With a little enthusiasm, you can scrub the Ural's tires flat as cheater slicks on a Buick
Power is expected now, and the Ural has...some. Chrome cylinder liners and 8.6:1 compression pound out 40 raging bhp on 91-octane fuel. Sporting only two fewer ponies than a '54 Triumph Tiger Cub 110, the Patrol model's recommended top speed is 62 mph-actually pretty good for a military vehicle. This is your grandfather's Oldsmobile. Urals are clunky, low-tech, retro...and delightful, with externals that belie their modernized innards.
The spare tire shows Model-A Ford charm, and leading-link front suspension is more steampunk than reruns of The Wild Wild West. It's agricultural as a Massey-Ferguson and frivolous as a parade float, guaranteeing more social intercourse than 30 grand worth of turbo Haya-blinga. Squids, soccer moms and O.C. Chopper wannabes all grin at Stalin's Revenge. Feel free to just amble along. People will smile and wave. Compared to a '67 Vanagon, the tech sheet is awe-inspiring. There's a real disc brake on the front wheel and it's likely the world's fastest motorcycle in reverse.
Reverse isn't the only lever mounted alongside the exposed driveshaft and its truck-like U-joint. On Ural's Patrol, Gear-Up and Sahara models, a lever near the rear drive engages a driveshaft to the sidecar wheel for solid-axle, 2WD traction. Surprisingly effective off-road, 2WD should be rigorously avoided on the pavement. Still, the motorcycles remain rough, ready and cobblestone-simple.
Some bikes are made to be worked on at the dealership with specialty tools. Others you tackle in the garage. A Ural is meant to be repaired in a bar pit, using only its onboard toolkit: a cornucopia of canvas-wrapped chrome including every wrench you need to get down to the base gaskets, plus full-scale tire irons, touch-up paint, tire pump and work gloves. Despite recently extended service intervals, Urals still ask that level of commitment. A factory maintenance manual-happily available in English-is strongly recommended, but chores are straightforward. If you can cold-start your own lawn mower, you're golden. If you report to your dealership for tire pressure checks, try a different bike.
New World Order? The Ural is a funky outsider that fits right in, anywhere on Earth.
The Tourist we rode lit right off with the choke plungers drawn out, but only after brandishing a nut driver to reinstall the left-side intake manifold that fell off at 53 miles. Regular attention to fasteners can reduce such inconvenient back-outs. On the upside, nearly every bolt on the rig can be duplicated at any decent hardware store-or from that rusty coffee can on your garage shelf.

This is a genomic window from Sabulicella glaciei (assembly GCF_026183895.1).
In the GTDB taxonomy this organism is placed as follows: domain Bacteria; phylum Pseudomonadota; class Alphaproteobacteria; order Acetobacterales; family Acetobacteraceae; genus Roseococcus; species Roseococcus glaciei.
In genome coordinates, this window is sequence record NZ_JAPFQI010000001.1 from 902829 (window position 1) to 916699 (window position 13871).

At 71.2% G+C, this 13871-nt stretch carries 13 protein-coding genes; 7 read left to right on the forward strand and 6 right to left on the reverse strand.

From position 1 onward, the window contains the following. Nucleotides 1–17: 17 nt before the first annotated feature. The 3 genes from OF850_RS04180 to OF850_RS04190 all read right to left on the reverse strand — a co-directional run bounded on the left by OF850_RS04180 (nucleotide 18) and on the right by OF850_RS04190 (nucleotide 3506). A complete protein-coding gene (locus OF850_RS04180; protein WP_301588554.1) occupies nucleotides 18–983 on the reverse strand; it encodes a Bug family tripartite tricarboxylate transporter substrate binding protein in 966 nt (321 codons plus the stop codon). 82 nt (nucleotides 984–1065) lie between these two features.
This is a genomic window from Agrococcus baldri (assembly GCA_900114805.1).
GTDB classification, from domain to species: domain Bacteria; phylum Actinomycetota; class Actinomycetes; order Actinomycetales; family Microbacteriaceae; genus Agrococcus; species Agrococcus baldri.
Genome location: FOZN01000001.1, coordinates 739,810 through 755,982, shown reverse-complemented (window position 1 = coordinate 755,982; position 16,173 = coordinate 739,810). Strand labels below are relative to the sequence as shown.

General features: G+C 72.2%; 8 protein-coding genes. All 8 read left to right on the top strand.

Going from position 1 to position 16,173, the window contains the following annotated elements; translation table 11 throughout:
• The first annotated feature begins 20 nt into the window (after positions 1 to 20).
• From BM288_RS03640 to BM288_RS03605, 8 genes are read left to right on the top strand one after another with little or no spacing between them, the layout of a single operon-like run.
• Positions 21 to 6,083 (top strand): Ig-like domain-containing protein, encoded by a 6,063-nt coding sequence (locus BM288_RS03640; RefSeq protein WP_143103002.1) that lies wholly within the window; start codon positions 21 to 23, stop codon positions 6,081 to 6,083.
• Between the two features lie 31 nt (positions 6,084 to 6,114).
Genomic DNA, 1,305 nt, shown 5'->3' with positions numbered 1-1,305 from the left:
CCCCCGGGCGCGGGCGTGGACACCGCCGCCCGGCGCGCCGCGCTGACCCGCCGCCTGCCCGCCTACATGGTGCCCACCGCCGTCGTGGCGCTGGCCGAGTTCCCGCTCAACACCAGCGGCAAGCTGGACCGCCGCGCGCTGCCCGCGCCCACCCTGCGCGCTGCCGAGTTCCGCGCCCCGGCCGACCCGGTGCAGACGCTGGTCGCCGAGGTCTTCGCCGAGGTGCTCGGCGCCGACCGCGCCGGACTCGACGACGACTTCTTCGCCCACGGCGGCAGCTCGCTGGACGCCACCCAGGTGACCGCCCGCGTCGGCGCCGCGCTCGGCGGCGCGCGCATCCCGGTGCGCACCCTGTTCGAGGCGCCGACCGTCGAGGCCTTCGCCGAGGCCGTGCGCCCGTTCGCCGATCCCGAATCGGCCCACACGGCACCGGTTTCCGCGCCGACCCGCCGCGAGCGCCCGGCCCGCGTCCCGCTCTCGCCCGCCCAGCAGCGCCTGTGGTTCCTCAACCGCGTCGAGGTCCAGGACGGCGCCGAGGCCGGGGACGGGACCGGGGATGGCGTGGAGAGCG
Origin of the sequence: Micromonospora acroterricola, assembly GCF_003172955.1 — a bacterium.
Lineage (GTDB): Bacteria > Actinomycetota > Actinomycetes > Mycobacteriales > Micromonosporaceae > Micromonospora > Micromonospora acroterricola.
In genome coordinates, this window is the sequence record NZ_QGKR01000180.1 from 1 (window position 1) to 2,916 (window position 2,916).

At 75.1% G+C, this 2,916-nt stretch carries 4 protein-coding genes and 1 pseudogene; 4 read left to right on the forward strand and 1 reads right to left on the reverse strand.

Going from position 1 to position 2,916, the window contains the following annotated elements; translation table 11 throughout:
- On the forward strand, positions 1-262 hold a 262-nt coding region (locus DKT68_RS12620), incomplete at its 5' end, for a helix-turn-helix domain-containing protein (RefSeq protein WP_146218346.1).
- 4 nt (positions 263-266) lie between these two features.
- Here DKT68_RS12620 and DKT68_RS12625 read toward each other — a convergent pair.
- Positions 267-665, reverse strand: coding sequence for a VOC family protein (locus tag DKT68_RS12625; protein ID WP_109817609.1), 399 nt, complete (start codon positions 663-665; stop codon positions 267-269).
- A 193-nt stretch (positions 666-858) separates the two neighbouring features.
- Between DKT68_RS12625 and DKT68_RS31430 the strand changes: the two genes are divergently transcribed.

The Gear-Up option package will bring a smile to anyone who remembers Rat Patrol. Shun drab camo for the carousel colorations available to the Tourist buyer or the tuxedo-sharp Retro in pinstriped black. IMZ even had one done up by Svetlana Zyryanova in gzhel paint, a Russian folk art reminiscent of Delft ceramics from Nederland. Town or countryside, the Ural is a full-immersion experience-somewhere between riding a motorcycle and steering a light truck until the third wheel flies and you're countersteering all over again.
Sidecar inertia makes the rig pull right on acceleration and dart into oncoming traffic under braking. "Pull away, come together" is a useful mnemonic. Like any flavor of motorcycling, it's best to practice until muscle memory becomes reliable. Pretty soon, you're automatically fudging the bars to the right with every upshift. Our Ural toddled along cheerfully, cheating slightly to one side or the other whenever the road crown shifted, frisking a bit in right turns and asking little more of its rider than hanging off in turns like a Columbia Gorge windsurfer. I sustained semi-permanent marks on my butt from negotiating right-handers with an empty sidecar.
The gearbox, orders of magnitude improved over a few years back, shifts about as well as a '78 Kawasaki Z-1 ridden by a little old lady and only drag-raced on Sundays. Neutral is easy to find-sometimes well north of second gear-but the neutral indicator is elusive. Massive front suspension felt immune to side loads, allowing us to spin along with the sidecar flying at its balance point of around 40 degrees, wheel cocked up in the air like the hind leg of an insouciant hound. It's easier than wheelying, though the neighbors look at you funny.
Tipping the sidecar's windshield forward raises the chrome grab rail out of your way. Once you enter, the rail drops across your lap like the safety bar at Six Flags over Siberia and off you scoot, chair monkey for a day. Throwing your mitts into the air and squealing like an eight-year-old girl just adds to the experience. When I did that, ride wrangler Sergei admonished me firmly in Russian to "keep your hands and arms inside the car at all times."